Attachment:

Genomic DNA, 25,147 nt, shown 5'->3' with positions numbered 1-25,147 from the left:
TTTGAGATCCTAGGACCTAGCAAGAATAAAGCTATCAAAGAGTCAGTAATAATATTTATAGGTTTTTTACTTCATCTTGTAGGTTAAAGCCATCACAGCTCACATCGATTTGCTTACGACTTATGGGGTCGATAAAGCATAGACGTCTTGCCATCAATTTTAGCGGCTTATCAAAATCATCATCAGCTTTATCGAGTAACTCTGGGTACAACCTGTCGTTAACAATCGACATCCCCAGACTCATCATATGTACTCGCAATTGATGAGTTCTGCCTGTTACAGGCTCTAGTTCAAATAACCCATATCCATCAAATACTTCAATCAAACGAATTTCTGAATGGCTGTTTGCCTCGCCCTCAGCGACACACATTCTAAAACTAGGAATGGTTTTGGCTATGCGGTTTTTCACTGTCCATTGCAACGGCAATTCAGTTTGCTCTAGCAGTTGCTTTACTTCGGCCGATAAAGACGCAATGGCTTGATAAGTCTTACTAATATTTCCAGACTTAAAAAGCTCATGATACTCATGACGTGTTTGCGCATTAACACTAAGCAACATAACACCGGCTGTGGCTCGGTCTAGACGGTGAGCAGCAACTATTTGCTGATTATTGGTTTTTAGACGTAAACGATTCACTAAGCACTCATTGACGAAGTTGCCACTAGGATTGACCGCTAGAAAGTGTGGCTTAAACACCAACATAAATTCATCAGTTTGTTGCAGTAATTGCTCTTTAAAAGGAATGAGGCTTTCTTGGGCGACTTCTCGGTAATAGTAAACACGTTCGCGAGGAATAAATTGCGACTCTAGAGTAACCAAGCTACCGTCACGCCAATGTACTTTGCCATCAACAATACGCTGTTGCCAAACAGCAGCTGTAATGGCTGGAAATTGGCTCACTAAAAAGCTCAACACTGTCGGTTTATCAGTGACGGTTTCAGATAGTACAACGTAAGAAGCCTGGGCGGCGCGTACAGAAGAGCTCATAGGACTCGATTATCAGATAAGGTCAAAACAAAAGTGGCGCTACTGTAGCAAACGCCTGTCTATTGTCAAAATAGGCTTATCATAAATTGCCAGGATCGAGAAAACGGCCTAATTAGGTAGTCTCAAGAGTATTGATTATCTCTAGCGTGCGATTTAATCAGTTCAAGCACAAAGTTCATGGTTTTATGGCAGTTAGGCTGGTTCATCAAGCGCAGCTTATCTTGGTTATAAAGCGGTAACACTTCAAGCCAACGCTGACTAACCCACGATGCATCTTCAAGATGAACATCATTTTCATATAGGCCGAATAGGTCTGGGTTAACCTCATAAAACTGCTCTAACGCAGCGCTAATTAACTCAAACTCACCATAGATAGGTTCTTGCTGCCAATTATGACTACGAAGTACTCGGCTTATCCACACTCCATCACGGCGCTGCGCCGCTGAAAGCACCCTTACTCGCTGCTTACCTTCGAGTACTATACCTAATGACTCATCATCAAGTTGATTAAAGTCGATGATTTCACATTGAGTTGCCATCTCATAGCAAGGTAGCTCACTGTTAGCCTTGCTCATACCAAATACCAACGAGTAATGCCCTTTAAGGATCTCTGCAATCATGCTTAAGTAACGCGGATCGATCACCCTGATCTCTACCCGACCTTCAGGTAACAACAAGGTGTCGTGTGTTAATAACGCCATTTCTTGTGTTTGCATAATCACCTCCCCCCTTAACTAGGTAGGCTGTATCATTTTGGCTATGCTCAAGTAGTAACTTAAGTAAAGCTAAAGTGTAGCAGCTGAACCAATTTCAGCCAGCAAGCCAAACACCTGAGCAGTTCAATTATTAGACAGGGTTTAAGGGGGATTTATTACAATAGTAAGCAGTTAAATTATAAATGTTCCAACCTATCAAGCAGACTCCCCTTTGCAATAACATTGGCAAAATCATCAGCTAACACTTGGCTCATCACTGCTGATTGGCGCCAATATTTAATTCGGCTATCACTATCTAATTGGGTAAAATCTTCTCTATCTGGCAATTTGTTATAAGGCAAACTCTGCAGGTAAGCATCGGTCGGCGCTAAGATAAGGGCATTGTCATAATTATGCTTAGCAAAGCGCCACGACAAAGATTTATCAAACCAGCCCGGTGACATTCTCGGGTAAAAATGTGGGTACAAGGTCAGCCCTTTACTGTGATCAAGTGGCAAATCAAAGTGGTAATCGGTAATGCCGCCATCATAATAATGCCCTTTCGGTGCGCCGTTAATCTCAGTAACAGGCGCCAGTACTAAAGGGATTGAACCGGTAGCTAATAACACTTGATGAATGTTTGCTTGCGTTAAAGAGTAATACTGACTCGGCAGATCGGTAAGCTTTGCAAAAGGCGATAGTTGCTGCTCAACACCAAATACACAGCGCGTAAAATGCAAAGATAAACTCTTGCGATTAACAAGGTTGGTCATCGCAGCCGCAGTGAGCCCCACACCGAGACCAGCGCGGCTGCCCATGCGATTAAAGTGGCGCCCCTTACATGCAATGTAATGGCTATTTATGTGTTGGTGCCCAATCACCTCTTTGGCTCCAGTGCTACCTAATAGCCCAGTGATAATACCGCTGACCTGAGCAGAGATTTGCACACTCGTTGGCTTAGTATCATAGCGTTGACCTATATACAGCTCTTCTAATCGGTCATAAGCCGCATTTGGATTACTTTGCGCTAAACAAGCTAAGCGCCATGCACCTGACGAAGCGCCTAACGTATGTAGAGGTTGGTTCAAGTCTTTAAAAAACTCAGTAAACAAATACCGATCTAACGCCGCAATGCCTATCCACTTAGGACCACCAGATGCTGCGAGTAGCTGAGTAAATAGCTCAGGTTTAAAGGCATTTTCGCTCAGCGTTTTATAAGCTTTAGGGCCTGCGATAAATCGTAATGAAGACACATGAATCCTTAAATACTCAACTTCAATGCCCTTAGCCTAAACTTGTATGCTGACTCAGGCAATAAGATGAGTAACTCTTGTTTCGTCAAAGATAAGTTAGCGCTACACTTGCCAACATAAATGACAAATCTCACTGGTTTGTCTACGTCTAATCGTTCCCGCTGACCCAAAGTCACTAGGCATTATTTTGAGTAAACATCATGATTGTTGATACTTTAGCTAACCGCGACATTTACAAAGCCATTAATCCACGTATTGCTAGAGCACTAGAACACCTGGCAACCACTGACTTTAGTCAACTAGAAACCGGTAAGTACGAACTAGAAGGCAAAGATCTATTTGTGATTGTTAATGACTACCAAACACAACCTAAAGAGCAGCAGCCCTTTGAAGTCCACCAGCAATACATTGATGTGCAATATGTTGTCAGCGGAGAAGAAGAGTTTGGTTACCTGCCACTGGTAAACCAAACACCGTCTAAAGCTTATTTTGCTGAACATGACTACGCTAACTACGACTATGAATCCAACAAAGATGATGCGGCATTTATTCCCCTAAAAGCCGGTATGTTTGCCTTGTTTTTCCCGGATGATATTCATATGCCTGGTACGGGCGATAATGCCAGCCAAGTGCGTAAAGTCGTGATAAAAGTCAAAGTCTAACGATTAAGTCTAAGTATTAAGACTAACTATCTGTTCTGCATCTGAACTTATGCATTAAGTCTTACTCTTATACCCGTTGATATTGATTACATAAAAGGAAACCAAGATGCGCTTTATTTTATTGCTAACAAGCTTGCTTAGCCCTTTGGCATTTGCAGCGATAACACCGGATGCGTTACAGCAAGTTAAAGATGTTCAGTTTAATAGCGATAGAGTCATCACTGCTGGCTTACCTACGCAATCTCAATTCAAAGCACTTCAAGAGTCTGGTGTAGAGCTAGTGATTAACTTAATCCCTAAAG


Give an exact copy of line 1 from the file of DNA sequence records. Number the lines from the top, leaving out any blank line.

Genomic DNA, 25,147 nt, shown 5'->3' with positions numbered 1-25,147 from the left: